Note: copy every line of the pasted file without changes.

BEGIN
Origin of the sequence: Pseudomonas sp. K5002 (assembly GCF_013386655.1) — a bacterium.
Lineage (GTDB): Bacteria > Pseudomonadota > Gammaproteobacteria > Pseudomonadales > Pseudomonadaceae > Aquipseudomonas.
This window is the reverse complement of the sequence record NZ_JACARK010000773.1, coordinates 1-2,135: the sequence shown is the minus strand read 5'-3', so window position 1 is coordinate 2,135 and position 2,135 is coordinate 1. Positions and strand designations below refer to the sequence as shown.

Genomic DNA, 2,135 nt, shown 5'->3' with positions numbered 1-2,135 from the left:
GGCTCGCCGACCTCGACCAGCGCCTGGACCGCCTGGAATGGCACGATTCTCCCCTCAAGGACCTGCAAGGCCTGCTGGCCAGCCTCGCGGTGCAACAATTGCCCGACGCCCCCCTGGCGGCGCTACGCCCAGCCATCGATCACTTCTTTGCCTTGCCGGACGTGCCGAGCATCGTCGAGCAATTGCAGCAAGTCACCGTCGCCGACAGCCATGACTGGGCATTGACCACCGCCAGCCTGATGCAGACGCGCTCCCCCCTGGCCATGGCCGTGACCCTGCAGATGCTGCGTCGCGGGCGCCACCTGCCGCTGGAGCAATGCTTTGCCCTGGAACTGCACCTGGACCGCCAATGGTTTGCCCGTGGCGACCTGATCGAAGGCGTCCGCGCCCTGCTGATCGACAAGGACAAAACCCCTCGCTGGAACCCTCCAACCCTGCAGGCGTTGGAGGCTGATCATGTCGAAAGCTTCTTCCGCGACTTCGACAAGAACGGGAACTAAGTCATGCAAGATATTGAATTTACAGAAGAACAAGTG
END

Origin of the sequence: Pseudomonas sp. K5002 (assembly GCF_013386655.1) — a bacterium.
Lineage (GTDB): Bacteria > Pseudomonadota > Gammaproteobacteria > Pseudomonadales > Pseudomonadaceae > Aquipseudomonas.
This window is the reverse complement of the sequence record NZ_JACARK010000773.1, coordinates 1-2,135: the sequence shown is the minus strand read 5'-3', so window position 1 is coordinate 2,135 and position 2,135 is coordinate 1. Positions and strand designations below refer to the sequence as shown.

Genomic DNA, 2,135 nt, shown 5'->3' with positions numbered 1-2,135 from the left:
GGCTCGCCGACCTCGACCAGCGCCTGGACCGCCTGGAATGGCACGATTCTCCCCTCAAGGACCTGCAAGGCCTGCTGGCCAGCCTCGCGGTGCAACAATTGCCCGACGCCCCCCTGGCGGCGCTACGCCCAGCCATCGATCACTTCTTTGCCTTGCCGGACGTGCCGAGCATCGTCGAGCAATTGCAGCAAGTCACCGTCGCCGACAGCCATGACTGGGCATTGACCACCGCCAGCCTGATGCAGACGCGCTCCCCCCTGGCCATGGCCGTGACCCTGCAGATGCTGCGTCGCGGGCGCCACCTGCCGCTGGAGCAATGCTTTGCCCTGGAACTGCACCTGGACCGCCAATGGTTTGCCCGTGGCGACCTGATCGAAGGCGTCCGCGCCCTGCTGATCGACAAGGACAAAACCCCTCGCTGGAACCCTCCAACCCTGCAGGCGTTGGAGGCTGATCATGTCGAAAGCTTCTTCCGCGACTTCGACAAGAACGGGAACTAAGTCATGCAAGATATTGAATTTACAGAAGAACAAGTG